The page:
Improving Your Wellness One Step at a Time
By Kim Thomas, US Health Corps
At the beginning of each calendar year, many of us make resolutions to exercise, quit smoking, lose weight, save money, or eat a healthier diet. While these are all worthwhile goals, attempting to make a sweeping change can result in discouragement and abandonment of the plan. Sometimes, starting with small changes can be the surest route to lasting change.
Start with small changes
Once you decide the ways you’d like to change, think about the smallest possible steps you could take toward your goal and schedule those steps into your daily routine. For example, if you want to incorporate more fruits and vegetables into your diet, you could begin by adding one additional serving each day. This could be as simple as taking a piece of fruit to work and having it as your afternoon snack. If you hope to develop a rewarding hobby, begin by researching community groups that support the activity and try visiting one each week. If you want more quality time with friends or family, schedule a weekly get-together. Put it on your calendar and follow through. Starting small is often the strongest possible way to go.
Think about your job
Do you find your work rewarding, or is it simply a means to a paycheck? If you don’t enjoy the job on some level, this may be an area to reconsider. If you want to remain in the same field but would prefer to work for a different organization or in a different position, it’s time to spruce up your resume. You could use a resume builder, easily accessible and free online. You can choose from various templates and select the colors, images, and font while adding in your own qualifications. Having a professional-looking resume is the first step toward making a job change.
Go back to school
If you want to change career fields, you may need to return to school for the appropriate credentials. Take your time researching various careers and the needed qualifications. Many online degree programs make it possible to continue working while also pursuing the degree. Although such a schedule is far from easy, it can be done. Many degrees can lead to multiple career paths.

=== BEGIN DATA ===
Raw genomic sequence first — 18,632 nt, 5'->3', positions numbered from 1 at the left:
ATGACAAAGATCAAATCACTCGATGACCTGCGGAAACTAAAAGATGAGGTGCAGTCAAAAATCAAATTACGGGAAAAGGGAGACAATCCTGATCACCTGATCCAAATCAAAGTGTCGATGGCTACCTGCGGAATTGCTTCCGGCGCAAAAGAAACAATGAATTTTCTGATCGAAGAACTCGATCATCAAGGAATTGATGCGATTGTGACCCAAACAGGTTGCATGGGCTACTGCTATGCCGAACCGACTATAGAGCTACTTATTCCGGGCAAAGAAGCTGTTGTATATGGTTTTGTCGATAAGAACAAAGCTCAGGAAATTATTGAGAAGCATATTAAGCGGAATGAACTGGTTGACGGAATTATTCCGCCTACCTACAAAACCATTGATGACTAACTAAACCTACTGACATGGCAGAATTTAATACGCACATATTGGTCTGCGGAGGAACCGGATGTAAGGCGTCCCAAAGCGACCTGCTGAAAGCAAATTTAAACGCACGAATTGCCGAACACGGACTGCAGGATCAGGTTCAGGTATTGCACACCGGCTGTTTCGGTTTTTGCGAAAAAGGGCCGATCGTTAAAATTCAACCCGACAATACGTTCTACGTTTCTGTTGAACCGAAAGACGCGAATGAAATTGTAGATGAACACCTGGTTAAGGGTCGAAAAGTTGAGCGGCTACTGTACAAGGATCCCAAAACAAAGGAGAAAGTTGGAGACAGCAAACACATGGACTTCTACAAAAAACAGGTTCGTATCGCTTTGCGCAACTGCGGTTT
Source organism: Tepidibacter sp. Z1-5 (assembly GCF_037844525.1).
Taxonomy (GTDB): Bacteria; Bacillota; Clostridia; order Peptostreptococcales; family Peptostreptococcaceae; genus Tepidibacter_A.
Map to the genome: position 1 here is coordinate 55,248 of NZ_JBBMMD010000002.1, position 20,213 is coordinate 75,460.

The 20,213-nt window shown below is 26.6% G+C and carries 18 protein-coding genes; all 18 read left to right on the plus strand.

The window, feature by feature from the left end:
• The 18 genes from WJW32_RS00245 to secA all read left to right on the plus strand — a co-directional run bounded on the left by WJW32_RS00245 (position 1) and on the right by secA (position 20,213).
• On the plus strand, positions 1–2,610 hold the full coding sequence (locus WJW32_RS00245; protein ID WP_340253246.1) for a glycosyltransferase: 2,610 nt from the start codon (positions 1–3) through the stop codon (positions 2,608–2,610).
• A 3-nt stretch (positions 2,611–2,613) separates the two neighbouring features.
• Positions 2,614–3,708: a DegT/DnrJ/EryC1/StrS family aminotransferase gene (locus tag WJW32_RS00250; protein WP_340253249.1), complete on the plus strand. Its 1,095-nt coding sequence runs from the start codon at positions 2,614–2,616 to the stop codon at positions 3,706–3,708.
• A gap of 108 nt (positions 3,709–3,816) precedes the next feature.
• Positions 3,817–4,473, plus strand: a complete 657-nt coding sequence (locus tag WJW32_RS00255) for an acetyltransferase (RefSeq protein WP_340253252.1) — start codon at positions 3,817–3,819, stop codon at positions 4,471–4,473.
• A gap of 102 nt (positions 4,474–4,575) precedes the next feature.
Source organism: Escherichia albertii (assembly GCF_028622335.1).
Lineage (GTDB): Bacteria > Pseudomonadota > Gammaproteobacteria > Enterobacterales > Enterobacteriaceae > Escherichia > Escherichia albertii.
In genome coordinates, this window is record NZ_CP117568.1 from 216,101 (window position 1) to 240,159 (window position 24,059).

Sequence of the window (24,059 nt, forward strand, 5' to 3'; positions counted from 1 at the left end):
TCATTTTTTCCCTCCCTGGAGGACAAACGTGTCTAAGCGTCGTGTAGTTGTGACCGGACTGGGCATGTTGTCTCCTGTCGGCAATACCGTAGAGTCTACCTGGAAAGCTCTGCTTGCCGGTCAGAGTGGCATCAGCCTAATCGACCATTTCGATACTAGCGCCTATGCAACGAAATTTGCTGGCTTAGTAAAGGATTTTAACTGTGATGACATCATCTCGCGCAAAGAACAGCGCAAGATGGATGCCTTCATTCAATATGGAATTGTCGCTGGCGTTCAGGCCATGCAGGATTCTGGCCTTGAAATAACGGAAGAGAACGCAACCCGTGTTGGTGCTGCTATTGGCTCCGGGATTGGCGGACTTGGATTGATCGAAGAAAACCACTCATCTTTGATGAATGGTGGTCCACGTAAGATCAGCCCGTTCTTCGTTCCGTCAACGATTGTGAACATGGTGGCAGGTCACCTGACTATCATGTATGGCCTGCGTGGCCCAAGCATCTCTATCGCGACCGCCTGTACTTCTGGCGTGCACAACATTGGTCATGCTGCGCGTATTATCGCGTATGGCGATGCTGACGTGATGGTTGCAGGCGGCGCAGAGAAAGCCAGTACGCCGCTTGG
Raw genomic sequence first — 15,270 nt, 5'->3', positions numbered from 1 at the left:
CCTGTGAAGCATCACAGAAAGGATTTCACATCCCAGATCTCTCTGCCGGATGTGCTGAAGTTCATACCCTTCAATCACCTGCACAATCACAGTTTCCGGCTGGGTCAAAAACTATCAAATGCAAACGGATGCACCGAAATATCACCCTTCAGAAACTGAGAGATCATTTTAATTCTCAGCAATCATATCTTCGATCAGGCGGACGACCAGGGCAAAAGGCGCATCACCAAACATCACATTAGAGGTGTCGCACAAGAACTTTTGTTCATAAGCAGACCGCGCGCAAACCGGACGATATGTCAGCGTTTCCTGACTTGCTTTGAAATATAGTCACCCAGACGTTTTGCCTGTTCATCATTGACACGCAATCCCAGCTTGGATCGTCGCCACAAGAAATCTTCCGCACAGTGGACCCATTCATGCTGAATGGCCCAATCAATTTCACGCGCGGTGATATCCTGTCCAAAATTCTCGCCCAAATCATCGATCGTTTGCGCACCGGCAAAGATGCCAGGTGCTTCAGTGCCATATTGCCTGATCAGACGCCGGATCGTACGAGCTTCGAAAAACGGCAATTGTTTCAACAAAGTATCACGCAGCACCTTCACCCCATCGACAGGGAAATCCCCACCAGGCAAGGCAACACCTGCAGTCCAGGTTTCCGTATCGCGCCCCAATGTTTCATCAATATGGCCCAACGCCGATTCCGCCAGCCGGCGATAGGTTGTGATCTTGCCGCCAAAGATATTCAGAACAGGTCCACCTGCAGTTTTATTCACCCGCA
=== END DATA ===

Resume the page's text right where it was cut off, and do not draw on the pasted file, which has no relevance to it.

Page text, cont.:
Gardening can improve your quality of life in so many ways. Aside from the obvious benefits of exercise, time spent outdoors can boost your Vitamin D levels and provide stress relief. Spending thirty minutes a day outdoors can reduce anxiety and depression, and some bacteria found in the soil actually increase serotonin levels. Growing some of your own food can help you to make healthier eating choices, too. Gardening can also be a good way to foster community with others in your neighborhood. You can start small with something like a container garden or a window box.
Although you might feel buried by the daily grind of your life, it is possible to change things, one small step at a time. Think about the areas you’d most like to improve and begin by doing a bit of research on possibilities. Once you’ve decided on a path to take, break it down into small doable steps, and incorporate them into your daily schedule. Whether you’re starting a garden, returning to school, adding a regular exercise session, or learning stress management techniques, you can move forward in small regular increments. With persistence, you’ll achieve your goals and have an enriched, healthy life.
If you’re interested in improving and maintaining your health, check out My Gut Instinct, an organization that offers online resources and a blog on health promotion via preventative care and holistic methods.
Kim Thomas’ mission is aligned with that of US Health Corps, and that is to triumph over chronic disease. Her mission is to advocate for those suffering from chronic disease and she enjoys writing about maintaining a healthy lifestyle.